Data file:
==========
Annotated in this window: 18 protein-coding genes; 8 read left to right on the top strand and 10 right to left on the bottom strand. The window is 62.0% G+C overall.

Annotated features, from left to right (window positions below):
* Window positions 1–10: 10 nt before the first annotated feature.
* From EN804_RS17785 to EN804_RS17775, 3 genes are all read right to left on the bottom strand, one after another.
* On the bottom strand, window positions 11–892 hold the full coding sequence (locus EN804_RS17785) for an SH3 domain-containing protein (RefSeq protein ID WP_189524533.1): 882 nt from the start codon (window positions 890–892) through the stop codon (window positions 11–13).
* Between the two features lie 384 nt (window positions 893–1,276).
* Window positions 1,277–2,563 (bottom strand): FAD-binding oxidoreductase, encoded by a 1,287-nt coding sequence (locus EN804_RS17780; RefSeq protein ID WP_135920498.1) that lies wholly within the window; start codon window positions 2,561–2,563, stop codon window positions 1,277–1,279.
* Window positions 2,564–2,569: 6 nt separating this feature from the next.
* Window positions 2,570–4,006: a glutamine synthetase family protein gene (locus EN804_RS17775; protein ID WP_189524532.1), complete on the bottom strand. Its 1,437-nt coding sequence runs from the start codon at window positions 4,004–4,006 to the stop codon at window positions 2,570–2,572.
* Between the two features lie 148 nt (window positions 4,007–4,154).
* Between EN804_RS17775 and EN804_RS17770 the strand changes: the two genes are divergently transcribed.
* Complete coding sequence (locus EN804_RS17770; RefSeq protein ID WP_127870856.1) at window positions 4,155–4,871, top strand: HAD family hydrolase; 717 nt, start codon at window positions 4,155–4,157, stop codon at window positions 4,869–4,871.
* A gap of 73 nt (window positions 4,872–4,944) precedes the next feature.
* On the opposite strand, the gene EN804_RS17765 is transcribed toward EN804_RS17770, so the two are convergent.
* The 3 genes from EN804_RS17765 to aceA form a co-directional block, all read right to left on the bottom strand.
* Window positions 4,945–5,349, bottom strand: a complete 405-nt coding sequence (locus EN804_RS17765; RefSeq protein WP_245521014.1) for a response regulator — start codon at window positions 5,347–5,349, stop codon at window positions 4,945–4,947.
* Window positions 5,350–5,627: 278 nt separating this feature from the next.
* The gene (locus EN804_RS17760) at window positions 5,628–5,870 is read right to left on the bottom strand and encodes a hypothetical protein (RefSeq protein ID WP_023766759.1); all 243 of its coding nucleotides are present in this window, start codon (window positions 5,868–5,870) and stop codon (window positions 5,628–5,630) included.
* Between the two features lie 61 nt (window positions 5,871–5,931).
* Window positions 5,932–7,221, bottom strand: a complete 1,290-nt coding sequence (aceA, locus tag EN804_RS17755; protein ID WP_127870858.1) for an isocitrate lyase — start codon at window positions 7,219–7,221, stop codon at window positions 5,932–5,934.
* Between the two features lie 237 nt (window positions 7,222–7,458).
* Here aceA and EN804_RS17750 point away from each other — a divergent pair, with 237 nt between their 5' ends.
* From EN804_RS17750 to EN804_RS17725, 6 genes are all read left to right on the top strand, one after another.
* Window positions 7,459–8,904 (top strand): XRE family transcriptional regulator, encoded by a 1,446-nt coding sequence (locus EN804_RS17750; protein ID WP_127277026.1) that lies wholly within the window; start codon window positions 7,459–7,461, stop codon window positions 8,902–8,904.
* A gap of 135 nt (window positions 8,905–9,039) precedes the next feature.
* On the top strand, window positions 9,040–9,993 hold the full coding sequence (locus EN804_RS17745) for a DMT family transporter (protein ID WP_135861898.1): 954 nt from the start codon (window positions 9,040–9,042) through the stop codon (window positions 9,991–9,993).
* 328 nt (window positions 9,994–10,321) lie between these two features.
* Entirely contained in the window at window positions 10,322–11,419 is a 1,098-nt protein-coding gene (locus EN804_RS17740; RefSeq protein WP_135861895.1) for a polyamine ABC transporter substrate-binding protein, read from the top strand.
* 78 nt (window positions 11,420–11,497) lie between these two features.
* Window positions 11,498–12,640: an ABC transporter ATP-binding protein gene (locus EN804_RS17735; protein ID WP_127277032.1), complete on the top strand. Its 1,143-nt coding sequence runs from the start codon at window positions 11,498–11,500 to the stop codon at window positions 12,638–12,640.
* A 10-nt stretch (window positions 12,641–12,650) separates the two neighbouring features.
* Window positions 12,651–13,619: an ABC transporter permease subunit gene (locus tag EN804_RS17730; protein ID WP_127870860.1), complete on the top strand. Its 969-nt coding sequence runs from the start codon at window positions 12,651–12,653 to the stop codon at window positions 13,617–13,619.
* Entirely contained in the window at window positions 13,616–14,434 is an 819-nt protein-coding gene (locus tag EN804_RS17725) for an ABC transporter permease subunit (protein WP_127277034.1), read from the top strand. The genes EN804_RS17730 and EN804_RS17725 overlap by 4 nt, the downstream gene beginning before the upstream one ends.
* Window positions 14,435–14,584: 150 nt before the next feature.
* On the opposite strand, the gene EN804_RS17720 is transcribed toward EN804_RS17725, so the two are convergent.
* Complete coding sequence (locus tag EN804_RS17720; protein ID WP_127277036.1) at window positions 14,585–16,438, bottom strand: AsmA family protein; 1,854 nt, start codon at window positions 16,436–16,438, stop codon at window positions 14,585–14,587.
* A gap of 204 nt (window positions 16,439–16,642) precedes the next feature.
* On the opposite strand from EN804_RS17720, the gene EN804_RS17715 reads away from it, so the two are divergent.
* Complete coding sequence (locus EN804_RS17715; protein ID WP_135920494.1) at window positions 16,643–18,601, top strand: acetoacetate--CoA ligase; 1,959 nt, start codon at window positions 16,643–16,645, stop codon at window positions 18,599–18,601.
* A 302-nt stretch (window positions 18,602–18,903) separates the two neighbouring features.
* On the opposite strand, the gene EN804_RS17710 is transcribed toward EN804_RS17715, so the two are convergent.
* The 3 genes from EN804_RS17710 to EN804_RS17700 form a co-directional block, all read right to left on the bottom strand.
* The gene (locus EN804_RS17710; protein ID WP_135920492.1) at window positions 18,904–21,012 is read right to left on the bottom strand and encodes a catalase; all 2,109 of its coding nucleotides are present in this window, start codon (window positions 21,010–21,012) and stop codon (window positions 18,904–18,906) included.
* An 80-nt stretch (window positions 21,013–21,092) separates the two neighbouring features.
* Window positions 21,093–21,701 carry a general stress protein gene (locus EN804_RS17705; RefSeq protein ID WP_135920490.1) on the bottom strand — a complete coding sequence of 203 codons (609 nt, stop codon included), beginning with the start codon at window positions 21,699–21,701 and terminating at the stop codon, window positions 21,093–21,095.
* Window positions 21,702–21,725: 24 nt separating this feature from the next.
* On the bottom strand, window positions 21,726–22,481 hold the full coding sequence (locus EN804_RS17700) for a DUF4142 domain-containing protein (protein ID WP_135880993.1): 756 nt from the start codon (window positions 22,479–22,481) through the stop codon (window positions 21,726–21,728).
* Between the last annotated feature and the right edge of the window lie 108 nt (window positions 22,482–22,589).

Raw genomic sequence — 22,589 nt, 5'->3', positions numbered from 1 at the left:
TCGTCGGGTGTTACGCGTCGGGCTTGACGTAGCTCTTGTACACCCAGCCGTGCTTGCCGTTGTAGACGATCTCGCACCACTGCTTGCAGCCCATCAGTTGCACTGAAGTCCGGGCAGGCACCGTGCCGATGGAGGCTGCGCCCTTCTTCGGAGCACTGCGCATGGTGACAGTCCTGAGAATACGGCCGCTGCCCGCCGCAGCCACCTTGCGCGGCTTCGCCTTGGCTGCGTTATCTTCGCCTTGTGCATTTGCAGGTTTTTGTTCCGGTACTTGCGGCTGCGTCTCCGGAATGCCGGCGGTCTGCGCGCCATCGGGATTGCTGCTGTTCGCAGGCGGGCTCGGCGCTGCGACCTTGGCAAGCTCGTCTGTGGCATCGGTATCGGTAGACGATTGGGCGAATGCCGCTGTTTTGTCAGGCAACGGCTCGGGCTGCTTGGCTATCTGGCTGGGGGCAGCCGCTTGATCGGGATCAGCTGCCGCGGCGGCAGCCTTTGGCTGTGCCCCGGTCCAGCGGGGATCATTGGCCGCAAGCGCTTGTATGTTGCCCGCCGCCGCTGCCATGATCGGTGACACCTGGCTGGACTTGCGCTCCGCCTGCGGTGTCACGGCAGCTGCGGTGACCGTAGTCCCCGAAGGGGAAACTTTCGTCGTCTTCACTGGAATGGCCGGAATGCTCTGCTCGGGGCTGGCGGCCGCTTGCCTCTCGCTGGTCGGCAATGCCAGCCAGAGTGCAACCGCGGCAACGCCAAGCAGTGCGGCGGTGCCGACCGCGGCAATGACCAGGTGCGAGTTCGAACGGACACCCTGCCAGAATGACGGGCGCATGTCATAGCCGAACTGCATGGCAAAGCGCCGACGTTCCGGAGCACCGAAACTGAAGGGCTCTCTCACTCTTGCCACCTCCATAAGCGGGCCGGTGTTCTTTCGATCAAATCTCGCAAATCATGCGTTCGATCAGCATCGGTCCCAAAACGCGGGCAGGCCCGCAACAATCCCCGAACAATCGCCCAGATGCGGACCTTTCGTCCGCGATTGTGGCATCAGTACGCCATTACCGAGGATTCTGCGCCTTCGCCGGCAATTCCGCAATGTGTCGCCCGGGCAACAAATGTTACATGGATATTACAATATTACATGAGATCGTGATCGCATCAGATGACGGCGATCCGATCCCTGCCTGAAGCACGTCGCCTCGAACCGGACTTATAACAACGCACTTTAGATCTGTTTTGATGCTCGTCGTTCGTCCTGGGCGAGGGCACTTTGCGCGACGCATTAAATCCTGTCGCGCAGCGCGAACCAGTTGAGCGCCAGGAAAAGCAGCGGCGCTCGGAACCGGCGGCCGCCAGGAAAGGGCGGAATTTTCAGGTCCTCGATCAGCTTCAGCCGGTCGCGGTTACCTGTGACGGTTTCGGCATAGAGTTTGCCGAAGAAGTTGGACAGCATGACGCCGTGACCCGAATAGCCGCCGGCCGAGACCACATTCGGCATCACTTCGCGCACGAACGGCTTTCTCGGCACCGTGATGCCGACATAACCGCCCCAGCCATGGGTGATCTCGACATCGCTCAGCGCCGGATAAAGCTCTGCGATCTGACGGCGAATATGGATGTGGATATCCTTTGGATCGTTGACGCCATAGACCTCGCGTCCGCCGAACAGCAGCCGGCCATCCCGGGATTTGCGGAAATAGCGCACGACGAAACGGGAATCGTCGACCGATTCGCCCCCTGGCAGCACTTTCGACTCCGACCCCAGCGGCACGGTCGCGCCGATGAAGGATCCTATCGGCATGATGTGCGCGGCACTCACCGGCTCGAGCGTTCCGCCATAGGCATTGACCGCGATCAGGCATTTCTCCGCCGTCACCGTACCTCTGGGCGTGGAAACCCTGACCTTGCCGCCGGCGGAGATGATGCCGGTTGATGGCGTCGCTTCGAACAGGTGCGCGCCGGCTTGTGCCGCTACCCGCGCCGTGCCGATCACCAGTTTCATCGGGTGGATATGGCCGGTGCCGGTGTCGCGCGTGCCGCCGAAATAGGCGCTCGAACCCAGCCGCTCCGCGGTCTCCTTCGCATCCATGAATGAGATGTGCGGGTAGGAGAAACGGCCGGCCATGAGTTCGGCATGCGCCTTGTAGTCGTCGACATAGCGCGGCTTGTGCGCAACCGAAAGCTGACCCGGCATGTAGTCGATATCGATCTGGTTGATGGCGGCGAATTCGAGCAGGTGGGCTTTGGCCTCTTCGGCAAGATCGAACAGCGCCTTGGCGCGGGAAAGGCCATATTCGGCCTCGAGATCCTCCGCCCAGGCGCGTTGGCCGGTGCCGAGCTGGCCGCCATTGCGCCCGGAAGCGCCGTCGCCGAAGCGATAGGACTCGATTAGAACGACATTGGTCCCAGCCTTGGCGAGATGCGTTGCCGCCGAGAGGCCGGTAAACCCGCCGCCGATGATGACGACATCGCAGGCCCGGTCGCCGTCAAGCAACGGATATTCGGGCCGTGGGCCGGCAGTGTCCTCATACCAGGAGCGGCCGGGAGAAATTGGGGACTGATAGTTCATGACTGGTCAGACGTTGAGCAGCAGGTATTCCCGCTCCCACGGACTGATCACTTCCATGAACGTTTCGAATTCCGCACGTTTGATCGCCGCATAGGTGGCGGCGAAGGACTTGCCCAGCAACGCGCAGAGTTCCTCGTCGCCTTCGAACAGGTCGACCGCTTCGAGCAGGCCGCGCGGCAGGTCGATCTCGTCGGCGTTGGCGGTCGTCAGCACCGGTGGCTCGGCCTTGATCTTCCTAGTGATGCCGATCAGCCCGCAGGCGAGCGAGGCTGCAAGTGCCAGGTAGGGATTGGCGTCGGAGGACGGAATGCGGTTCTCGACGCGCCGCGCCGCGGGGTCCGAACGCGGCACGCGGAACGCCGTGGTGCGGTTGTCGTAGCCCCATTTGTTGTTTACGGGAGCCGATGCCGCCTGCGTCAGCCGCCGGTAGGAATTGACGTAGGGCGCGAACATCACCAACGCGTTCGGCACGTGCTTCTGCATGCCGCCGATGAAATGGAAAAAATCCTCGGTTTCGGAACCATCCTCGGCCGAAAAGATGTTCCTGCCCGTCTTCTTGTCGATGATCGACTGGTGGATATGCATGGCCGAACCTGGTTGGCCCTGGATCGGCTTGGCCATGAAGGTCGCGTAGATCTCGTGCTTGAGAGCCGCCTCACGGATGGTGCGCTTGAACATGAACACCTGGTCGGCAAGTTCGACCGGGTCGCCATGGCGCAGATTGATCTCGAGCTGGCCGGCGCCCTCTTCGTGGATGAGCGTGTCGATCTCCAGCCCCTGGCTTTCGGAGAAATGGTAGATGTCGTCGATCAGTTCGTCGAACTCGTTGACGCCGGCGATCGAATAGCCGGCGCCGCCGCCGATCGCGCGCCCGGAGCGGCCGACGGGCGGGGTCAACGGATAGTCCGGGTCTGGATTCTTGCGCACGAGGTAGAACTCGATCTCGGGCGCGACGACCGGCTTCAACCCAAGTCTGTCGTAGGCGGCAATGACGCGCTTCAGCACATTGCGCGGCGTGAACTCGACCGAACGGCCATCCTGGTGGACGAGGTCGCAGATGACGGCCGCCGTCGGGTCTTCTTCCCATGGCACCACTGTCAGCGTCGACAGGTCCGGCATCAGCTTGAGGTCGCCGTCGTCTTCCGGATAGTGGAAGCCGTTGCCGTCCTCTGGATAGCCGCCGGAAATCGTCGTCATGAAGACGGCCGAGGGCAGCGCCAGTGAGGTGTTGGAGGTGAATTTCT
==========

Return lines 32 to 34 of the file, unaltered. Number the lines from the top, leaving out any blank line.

* Window positions 12,651–13,619: an ABC transporter permease subunit gene (locus tag EN804_RS17730; protein ID WP_127870860.1), complete on the top strand. Its 969-nt coding sequence runs from the start codon at window positions 12,651–12,653 to the stop codon at window positions 13,617–13,619.
* Entirely contained in the window at window positions 13,616–14,434 is an 819-nt protein-coding gene (locus tag EN804_RS17725) for an ABC transporter permease subunit (protein WP_127277034.1), read from the top strand. The genes EN804_RS17730 and EN804_RS17725 overlap by 4 nt, the downstream gene beginning before the upstream one ends.
* Window positions 14,435–14,584: 150 nt before the next feature.